Zim fi­nance min­is­ter sets up a team to con­trol mone­tary pol­icy

Pretoria News - - BUSINESS REPORT - | Bloomberg

ZIM­BAB­WEAN Fi­nance Min­is­ter Mthuli Ncube es­tab­lished a mone­tary pol­icy com­mit­tee (MPC) in his lat­est at­tempt to sta­bilise an econ­omy in free-fall.

The for­mer eco­nomics pro­fes­sor, ap­pointed last year to get the econ­omy out of a two-decade rut, named a nine-mem­ber panel con­sist­ing of aca­demics, bankers and the gover­nor and two deputy gov­er­nors of the na­tion’s cen­tral bank.

The com­mit­tee, first mooted in March, is a step to­ward set­ting a benchmark in­ter­est rate and introducin­g in­fla­tion tar­get­ing as Zim­babwe’s newly in­tro­duced cur­rency plunges and con­sumer prices surge.

Ncube rein­tro­duced the Zim­babwe dol­lar, which the coun­try had aban­doned in 2009, and banned the use of for­eign cur­rency in June. The unit, a pre­cur­sor of which was tied to the US dol­lar at par­ity in Fe­bru­ary, is now trad­ing at 11.99 to the dol­lar.

While Ncube has sus­pended the re­lease of an­nual in­fla­tion statis­tics un­til Fe­bru­ary, econ­o­mists es­ti­mate that the rate is be­tween 230 and 570 per­cent.

The in­tro­duc­tion of the MPC will help pro­vide over­sight of the cen­tral bank, though its man­date re­mains un­clear, said Lloyd Mlotshwa, head of eq­ui­ties at bro­ker­age IH Se­cu­ri­ties in Harare, the cap­i­tal.

“Un­til their terms of ref­er­ence are clar­i­fied, it’s dif­fi­cult to gauge how ef­fec­tive the mone­tary pol­icy com­mit­tee will be,” he said. “For ex­am­ple, if there is a vote on in­ter­est rates, does each mem­ber have one vote? Is the cen­tral bank gover­nor also the chair­per­son of the MPC?”

The MPC mem­bers in­clude Kumbi­rai Kat­sande, a for­mer manag­ing di­rec­tor of Nestlé SA’s Zim­bab­wean unit, and Dou­glas Mu­natsi, the for­mer chief ex­ec­u­tive of ABC Hold­ings, which owns lender BancABC. Also in­cluded are Ed­die Cross, a for­mer op­po­si­tion politician, and Ashok Chakravart­i, an eco­nomics pro­fes­sor at the Univer­sity of Zim­babwe. THE Q(H)UBEKA Trust, which was formed to al­lo­cate funds to sil­i­co­sis-af­fected minework­ers, said yes­ter­day that it had paid out R166.6 mil­lion to 1 626 qual­i­fy­ing ben­e­fi­cia­ries and de­pen­dant claimants since its in­cep­tion in March 2016. The trust was es­tab­lished af­ter a lengthy com­pen­sa­tion bat­tle by lawyers Richard Meeran and Zanele Mbuy­isa, rep­re­sent­ing for­mer minework­ers who had con­tracted sil­i­co­sis as a re­sult of work­ing for var­i­ous mines owned by An­glo Amer­i­can South Africa and An­gloGold Ashanti. “Al­lo­cat­ing pay­ments to those who have been af­fected by this dev­as­tat­ing oc­cu­pa­tional lung dis­ease has been a long and ar­du­ous but hugely re­ward­ing process for the trust,” chair­per­son Dr Sophia Kist­ingCairn­cross said. The trust, es­tab­lished to process the claims of a closed list of 4 365 named claimants who pri­mar­ily live in the Eastern Cape, Free State and Le­sotho, com­pen­sated 481 ben­e­fi­cia­ries with R48.4m be­tween the March 2018 and Fe­bru­ary 2019 fi­nan­cial year. | African News Agency (ANA)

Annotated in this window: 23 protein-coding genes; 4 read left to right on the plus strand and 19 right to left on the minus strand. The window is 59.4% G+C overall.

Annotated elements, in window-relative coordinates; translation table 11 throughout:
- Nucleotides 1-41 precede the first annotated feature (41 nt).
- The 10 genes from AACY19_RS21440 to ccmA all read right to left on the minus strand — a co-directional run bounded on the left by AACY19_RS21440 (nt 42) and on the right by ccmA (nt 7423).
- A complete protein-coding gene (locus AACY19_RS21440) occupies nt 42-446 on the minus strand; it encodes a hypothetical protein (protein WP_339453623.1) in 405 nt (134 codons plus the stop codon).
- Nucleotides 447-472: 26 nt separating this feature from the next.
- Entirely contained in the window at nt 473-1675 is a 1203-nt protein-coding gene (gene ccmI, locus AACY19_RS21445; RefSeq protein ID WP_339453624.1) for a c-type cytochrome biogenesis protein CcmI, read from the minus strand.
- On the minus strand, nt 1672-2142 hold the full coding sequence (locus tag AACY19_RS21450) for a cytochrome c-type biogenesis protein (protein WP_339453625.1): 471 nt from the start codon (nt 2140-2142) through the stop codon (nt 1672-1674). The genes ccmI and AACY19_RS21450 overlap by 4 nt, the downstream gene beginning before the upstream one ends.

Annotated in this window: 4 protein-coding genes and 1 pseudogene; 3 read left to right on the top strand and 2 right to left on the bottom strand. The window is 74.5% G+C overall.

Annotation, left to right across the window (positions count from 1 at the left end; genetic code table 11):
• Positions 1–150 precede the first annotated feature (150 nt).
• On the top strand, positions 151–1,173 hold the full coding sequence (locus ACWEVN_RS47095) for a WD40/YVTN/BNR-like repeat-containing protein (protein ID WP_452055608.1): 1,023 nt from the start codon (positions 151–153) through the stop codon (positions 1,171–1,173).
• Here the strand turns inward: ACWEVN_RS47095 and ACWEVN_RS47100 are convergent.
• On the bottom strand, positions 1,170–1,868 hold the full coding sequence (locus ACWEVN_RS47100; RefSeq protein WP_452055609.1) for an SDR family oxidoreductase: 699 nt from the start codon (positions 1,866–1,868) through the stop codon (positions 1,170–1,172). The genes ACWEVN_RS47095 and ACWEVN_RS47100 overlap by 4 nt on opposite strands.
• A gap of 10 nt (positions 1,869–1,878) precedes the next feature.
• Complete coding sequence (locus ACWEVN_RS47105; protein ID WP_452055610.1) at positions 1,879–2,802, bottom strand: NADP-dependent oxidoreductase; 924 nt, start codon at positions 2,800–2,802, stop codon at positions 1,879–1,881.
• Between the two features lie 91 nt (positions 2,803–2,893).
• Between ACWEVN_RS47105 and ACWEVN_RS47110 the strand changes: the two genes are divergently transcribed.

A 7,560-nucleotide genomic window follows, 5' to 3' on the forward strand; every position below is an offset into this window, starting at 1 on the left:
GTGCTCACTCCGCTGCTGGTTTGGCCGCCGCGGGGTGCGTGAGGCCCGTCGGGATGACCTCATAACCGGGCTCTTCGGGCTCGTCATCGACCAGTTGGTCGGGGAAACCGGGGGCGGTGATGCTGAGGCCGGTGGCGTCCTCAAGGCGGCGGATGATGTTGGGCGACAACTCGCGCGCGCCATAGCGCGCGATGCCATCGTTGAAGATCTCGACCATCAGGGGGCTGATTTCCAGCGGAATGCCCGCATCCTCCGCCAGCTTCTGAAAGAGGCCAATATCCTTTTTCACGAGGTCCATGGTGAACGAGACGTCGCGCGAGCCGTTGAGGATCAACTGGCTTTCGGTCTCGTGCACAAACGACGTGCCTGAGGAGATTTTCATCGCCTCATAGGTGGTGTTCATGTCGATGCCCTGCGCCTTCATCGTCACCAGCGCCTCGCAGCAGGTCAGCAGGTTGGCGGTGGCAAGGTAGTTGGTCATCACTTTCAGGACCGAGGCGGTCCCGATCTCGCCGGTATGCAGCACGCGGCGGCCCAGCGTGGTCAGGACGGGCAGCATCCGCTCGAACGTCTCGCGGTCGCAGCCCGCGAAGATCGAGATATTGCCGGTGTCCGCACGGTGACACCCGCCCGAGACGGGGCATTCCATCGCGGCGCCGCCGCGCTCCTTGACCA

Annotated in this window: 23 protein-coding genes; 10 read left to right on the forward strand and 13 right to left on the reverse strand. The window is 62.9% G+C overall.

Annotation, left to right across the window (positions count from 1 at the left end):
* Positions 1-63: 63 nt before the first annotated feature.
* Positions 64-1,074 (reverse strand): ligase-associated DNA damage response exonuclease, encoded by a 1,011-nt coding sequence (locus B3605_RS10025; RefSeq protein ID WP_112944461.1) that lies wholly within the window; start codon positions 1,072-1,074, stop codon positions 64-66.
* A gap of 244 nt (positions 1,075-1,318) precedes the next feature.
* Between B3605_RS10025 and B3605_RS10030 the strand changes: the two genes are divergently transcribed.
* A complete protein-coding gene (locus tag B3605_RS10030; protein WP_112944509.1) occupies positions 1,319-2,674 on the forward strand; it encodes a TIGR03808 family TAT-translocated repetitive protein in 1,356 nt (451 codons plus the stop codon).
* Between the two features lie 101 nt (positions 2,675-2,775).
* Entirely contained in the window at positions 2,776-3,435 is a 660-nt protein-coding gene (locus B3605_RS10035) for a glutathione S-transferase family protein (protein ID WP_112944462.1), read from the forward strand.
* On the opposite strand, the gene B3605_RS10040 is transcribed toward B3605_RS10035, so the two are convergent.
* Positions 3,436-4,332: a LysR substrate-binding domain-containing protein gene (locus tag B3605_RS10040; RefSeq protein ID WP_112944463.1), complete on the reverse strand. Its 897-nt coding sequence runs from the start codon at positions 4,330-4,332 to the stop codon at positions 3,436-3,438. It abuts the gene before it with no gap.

ZIM­BAB­WEAN Fi­nance Min­is­ter Mthuli Ncube has es­tab­lished a mone­tary pol­icy com­mit­tee (MPC) in his lat­est at­tempt to sta­bilise an econ­omy in free-fall. | Xin­hua

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